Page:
Over the past year I’ve been an unofficial writer in residence at STIS – the science, technology and innovation studies unit in the University of Edinburgh. Most of the time that I’m there I spend quietly in an office, working on the novel-to-be. But I’ve also been talking to Dr Gill Haddow about her research on heart implants and their emotional impacts upon the people who receive them. These implants are both biological (such as valves from pigs) and mechanical (ICDs; implantable cardiac defibrillators). Do these devices make their recipients ‘cyborgs’? Are we made more or less human by non-human additions to our bodies? As a result, I wrote a short story ‘We would like you to listen to our hearts’ (as well as a commentary on the process of writing the story), and these are now posted on her blog; Animal, Mechanical and Me.
A few nice things coming up:
I’m taking part in an event at the Mitchell Library in Glasgow to celebrate National Reading Groups Day on Saturday 18th June.
And I’m giving a talk about astronomy in literature at the Birmingham Planetarium (so the talk will be accompanied by beautiful images) on 8 July – more details here.
My story ‘An Investigation into Love by Babcock and Wainwright’ was broadcast on Radio 4 recently and is still available. You may never look at a lab mouse the same way after this story… (It was first published on Lablit last year.)
My review of ‘Lois McMaster Bujold’ by Edward James is in this week’s TLS, and my review of ’15 Million Degrees: A Journey to the Heart of the Sun’ by Lucie Green is in this week’s Spectator. More reviews are in the pipeline…
And my own short story collection ‘The Need for Better Regulation of Outer Space’ has had a nice write-up in the latest Gutter magazine.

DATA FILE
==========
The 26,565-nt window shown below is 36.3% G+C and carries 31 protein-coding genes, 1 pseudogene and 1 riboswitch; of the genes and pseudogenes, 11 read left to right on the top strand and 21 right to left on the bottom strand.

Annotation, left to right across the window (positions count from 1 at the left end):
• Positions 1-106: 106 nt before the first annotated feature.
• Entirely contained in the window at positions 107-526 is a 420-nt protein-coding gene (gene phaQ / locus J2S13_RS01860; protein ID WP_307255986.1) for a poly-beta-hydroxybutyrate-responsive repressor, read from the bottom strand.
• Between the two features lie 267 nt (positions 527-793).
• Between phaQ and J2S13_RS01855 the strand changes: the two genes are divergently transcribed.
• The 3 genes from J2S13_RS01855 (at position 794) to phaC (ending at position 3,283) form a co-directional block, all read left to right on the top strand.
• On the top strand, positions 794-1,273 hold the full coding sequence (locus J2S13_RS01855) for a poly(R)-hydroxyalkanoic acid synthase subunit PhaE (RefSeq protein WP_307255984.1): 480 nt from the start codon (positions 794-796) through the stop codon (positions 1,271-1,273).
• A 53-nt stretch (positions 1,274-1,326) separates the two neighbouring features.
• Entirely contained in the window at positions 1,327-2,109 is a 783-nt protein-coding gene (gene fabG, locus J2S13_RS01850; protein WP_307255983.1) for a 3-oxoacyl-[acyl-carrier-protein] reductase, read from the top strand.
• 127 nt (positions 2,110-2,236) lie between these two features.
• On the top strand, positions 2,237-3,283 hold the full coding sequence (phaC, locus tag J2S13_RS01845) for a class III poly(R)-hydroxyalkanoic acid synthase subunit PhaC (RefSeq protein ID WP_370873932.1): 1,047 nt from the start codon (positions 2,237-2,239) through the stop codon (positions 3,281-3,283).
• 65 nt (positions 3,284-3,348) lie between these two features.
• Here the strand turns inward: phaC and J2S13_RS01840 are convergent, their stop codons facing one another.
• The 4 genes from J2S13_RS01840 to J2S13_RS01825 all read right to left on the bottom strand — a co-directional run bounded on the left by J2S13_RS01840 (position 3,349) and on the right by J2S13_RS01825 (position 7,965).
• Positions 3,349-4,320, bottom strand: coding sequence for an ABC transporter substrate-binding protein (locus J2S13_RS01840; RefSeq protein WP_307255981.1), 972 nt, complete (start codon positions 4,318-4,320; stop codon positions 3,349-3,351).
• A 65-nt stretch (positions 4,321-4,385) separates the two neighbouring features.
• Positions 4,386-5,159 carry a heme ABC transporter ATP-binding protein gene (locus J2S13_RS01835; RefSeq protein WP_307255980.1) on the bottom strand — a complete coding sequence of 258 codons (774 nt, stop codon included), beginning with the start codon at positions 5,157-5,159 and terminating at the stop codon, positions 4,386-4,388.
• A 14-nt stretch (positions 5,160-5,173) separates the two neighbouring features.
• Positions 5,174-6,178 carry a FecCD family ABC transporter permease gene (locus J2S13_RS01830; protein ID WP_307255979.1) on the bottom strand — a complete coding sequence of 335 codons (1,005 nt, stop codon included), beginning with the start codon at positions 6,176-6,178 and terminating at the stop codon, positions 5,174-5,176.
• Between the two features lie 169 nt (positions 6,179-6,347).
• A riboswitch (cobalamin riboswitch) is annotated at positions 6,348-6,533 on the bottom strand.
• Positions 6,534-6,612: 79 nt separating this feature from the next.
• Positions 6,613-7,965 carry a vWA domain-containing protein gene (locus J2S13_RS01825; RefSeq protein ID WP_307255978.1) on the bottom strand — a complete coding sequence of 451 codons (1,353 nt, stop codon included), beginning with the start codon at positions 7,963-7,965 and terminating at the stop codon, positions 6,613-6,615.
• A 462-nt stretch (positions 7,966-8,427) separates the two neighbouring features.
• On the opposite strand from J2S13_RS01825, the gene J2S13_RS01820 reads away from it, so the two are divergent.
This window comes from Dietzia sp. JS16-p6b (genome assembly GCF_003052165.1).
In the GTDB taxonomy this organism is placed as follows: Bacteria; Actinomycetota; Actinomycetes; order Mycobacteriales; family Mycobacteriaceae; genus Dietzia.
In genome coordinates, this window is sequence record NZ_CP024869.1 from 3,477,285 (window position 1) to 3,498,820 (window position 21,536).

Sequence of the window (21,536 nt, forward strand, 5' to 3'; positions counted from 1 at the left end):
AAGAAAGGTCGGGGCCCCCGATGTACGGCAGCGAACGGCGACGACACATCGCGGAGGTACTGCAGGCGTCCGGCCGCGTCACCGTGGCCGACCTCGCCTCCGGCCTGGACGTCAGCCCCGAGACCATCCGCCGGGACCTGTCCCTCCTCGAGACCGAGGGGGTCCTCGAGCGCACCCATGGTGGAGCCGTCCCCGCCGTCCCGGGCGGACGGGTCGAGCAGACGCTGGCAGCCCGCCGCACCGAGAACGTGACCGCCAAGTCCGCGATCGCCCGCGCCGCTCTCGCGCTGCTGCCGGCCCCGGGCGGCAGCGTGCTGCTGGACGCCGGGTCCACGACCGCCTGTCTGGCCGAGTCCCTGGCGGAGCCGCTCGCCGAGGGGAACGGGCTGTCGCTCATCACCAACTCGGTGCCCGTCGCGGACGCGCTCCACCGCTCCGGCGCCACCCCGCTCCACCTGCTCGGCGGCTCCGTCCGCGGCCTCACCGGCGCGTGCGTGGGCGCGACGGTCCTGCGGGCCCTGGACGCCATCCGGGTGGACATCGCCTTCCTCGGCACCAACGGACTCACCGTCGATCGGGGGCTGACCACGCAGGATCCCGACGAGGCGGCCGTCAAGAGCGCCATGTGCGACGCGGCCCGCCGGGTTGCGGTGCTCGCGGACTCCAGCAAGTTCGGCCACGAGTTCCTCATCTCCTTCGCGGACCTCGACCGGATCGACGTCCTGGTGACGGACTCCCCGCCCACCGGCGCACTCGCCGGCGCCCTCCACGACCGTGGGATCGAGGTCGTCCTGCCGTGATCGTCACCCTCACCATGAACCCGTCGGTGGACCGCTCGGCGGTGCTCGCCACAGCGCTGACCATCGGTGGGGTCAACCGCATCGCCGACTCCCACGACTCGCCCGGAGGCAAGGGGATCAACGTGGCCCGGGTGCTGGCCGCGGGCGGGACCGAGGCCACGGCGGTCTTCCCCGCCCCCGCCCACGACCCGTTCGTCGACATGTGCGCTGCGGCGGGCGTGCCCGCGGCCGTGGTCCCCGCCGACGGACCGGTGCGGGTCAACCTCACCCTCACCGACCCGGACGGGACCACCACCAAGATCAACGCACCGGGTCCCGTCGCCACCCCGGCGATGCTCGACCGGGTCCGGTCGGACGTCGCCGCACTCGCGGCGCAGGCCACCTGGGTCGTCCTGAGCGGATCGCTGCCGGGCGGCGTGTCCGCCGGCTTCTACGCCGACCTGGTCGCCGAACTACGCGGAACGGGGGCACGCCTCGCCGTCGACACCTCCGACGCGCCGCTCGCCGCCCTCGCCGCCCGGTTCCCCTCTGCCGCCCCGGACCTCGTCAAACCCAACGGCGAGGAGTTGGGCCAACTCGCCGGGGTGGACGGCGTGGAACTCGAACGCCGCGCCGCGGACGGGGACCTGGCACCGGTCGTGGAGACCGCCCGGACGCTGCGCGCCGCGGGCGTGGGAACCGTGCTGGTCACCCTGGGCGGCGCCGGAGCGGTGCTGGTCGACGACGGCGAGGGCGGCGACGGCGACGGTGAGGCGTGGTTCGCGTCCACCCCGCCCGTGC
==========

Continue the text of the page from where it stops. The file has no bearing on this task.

Courtesy of Stuart Clark and his great blog on the science bit of the Guardian’s website, I’ve written a Q&A about Einstein and short stories.
My short story collection ‘The Need for Better Regulation of Outer Space’ is long-listed for this year’s Edge Hill Short Story Prize, the UK’s only award for short story collections. The shortlist will be announced in May.
I’m thrilled to be nominated for this year’s Suffrage Science award – an annual award organised by the Medical Research Council to honour women in science around the world. Each year around 10-12 women are nominated for this award by previous nominees, and we each ‘inherit’ a beautiful piece of jewellery similar to those worn by the suffragettes.
I was nominated by Jenny Rohn, biologist, writer and editor of the website Lablit which champions the sort of fiction I write – fiction inspired by real science.
Find out more about Suffrage Science and all the nominees here.
I’m performing a specially commissioned short story about Mars exploration at the Edinburgh International Science Festival on 1 April, together with other previous New Writers Award winners Olga Wojtas and Basil Davies.
These stories are based on fictional candidates for a future Mars expedition – as created by the general public.
Come along, listen to the stories and chat with us about space missions.
UPDATE – you can now read all three of our stories on the Scottish Book Trust website (many thanks to them for organising this event!)
I’m giving a lecture at Glasgow Planetarium on Thursday 3rd March, about astronomy in literature. This’ll draw upon work by Brecht, Hardy and many other authors: see here for more info.
My short story collection ‘The Need for Better Regulation of Outer Space’ was chosen as one of the Herald’s Favourite Reads of 2015, by the wonderful novelist Alice Thompson.